n Wednesday, President Obama is going to officially nominate Federal Reserve Vice Chairwoman Janet Yellen to replace the central bank's chairman, Ben Bernanke, when he steps down in January 2014. This isn't exactly unexpected news: Obama was reportedly considering only two people for the job, and the other one, Larry Summers, dropped out in September.
But just because Yellen's nomination was widely anticipated doesn't mean it's not a big deal. It is. Among other reasons, Yellen will be the Federal Reserve's first chairwoman ever, and perhaps the only woman heading up a central bank in a major economy. (Russia, Malaysia, South Africa, and a handful of other developing nations have female central bankers; the Bank of England and the European Central Bank don't even have a single woman on their policy boards.)
And the U.S. isn't just any major economy. Obama has just appointed "the pre-eminent policy economist of her generation to the role of the most powerful central banker in the world," says University of Michigan political economist Justin Wolfers at Bloomberg View.
Assuming she's confirmed by the Senate, Yellen will arguably be the most powerful woman in U.S. history — wielding more authority than any of the four women who have served on the Supreme Court, female Cabinet secretaries like Hillary Clinton and Condoleezza Rice, or female titans of business like former Hewlett-Packard CEO Carly Fiorina. Only Nancy Pelosi, when she was House speaker, can speak to the level of power Yellen will wield.
John Cassidy at The New Yorker explains why Yellen stands alone: "Given the Fed's independence, and its capacity to lend and print money at will — a capacity demonstrated to great effect in recent years — the person who runs the institution is arguably the second most powerful person in the country," after the president. (The New York Times' Binyamin Appelbaum has a helpful primer on what the Fed can, and can't, do.)
Yellen's gender isn't the reason Obama picked her to lead the Fed. Wolfers makes a credible argument that she is "quite simply more qualified for the job than any of her predecessors." She has been vice chairwoman since 2010, but her tenure at the Fed dates back to 1994, when Bill Clinton appointed her to its board of governors, or even further: She was a staff economist at the Fed from 1976 to 1978. From 2004 to 2010, Yellen was president of the San Francisco Federal Reserve Bank.
She also has a long academic paper trail: Between getting her Ph.D. in economics from Yale in 1971 and starting a long stint at Berkeley in 1980, Yellen taught at Harvard and the London School of Economics. She's even married to a Nobel-winning economist, George Akerlof. "No Federal Reserve chairman has been as deeply steeped in both the theory and practice of central banking as she is," says Jackie Calmes at The New York Times.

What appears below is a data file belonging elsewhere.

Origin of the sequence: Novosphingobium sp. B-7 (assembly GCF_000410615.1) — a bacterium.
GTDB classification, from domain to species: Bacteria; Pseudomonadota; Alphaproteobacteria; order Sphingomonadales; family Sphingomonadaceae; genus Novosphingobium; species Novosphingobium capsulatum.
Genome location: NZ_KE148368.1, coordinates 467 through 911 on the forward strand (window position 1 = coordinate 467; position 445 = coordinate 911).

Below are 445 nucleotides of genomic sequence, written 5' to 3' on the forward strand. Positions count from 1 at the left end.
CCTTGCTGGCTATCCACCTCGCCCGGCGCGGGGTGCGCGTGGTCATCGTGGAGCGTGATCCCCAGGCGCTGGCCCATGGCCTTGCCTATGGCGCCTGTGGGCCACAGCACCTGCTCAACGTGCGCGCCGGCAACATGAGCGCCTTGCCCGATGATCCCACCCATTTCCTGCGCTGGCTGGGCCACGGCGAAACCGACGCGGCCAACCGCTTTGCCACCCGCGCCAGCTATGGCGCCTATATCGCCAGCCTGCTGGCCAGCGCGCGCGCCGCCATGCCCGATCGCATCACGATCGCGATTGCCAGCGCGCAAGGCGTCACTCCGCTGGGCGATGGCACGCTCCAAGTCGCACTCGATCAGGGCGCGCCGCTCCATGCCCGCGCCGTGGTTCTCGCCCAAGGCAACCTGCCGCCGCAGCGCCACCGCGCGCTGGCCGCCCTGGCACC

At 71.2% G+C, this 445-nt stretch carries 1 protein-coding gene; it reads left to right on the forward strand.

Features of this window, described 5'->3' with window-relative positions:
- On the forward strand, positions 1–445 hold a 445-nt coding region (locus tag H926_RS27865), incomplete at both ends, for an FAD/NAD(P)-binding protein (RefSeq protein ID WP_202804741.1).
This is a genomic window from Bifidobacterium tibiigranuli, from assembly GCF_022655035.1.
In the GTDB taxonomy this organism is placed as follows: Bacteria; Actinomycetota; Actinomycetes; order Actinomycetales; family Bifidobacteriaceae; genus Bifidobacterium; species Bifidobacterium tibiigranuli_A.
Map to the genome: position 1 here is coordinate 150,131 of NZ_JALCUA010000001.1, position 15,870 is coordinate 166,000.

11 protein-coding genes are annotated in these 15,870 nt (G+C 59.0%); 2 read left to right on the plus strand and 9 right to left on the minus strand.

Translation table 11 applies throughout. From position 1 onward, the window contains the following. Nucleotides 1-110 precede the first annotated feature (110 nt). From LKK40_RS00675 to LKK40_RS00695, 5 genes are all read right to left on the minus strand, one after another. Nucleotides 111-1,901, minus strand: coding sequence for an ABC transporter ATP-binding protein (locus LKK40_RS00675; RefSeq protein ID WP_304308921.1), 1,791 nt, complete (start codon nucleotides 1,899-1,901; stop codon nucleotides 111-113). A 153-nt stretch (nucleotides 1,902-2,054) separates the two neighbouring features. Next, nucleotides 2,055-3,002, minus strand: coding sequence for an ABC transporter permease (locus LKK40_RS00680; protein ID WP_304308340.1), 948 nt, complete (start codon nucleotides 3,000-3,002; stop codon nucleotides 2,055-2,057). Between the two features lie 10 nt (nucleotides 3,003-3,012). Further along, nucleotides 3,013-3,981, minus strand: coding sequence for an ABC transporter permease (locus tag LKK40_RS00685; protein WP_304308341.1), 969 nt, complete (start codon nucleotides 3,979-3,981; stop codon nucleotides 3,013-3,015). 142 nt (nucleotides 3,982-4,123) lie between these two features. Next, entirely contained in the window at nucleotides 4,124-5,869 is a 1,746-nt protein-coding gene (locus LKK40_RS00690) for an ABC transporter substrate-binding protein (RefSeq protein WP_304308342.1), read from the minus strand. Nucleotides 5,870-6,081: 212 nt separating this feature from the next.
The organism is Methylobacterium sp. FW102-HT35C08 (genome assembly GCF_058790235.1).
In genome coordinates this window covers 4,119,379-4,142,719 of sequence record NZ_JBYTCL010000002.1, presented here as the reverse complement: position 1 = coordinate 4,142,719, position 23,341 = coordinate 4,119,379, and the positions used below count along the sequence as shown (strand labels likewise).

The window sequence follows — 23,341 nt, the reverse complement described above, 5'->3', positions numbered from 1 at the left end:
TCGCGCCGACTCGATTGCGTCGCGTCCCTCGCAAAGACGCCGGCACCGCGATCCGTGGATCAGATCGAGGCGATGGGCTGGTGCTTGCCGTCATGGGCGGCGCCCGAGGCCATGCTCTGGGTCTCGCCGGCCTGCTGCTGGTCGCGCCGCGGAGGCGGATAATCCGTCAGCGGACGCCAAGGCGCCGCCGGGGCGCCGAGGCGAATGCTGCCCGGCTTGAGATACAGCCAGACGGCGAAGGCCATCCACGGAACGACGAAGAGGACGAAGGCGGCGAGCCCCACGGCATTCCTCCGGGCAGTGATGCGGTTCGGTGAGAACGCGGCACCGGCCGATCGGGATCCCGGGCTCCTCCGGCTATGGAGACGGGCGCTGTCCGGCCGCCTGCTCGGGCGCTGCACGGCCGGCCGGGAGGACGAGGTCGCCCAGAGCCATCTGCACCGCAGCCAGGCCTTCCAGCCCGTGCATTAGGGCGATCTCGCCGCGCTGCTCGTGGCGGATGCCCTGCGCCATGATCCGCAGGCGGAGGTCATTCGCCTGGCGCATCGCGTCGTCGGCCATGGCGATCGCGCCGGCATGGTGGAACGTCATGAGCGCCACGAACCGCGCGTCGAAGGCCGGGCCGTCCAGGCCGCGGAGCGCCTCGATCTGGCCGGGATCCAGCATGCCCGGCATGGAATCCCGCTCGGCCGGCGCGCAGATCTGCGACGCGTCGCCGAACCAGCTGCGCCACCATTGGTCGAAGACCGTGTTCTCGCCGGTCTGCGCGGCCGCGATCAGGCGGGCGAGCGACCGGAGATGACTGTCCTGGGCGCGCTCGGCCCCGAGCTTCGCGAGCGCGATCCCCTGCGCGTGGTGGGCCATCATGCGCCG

Economists, Wall Street bankers, and liberal Democratic lawmakers have all voiced strong support for her nomination.
Yellen wasn't a shoo-in for the nod, however. While Summers dropping out paved the way for Yellen, Obama reportedly wanted Summers in the first place because he knows him and trusts him. And a big reason Obama didn't know Yellen is because few women are "part of the tight-knit clubs from which central bank heads are chosen," argues Caroline Freund at The Washington Post:
Because central banks are independent, trust that the chairman's goals are aligned with the administration's interests is more critical than for other appointed positions. Bankers want someone they know and trust, the administration wants the same, and the independence of the institution means you'd better be pretty darn sure. In contrast to Cabinet positions, the Federal Reserve head cannot be fired if he or she strays from administration goals or fails to meet expectations. [Washington Post]
Yellen is already part of the club, though, says Matthew Boesler at Business Insider. If she makes it past Senate Republicans, she will be in "arguably the most powerful policy-making role in the world." But even as vice chairwoman, Yellen's commitment to pushing down unemployment over worrying about inflation has already held sway. "Perhaps it's just as accurate to say that Yellen has already become the most powerful woman in history."
Either way, says the University of Michigan's Wolfers, "I feel reassured that my daughter's economic future is in good hands. I also plan to tell her that she, too, can grow up to become the most powerful economist in the world. It's a potent stimulus."
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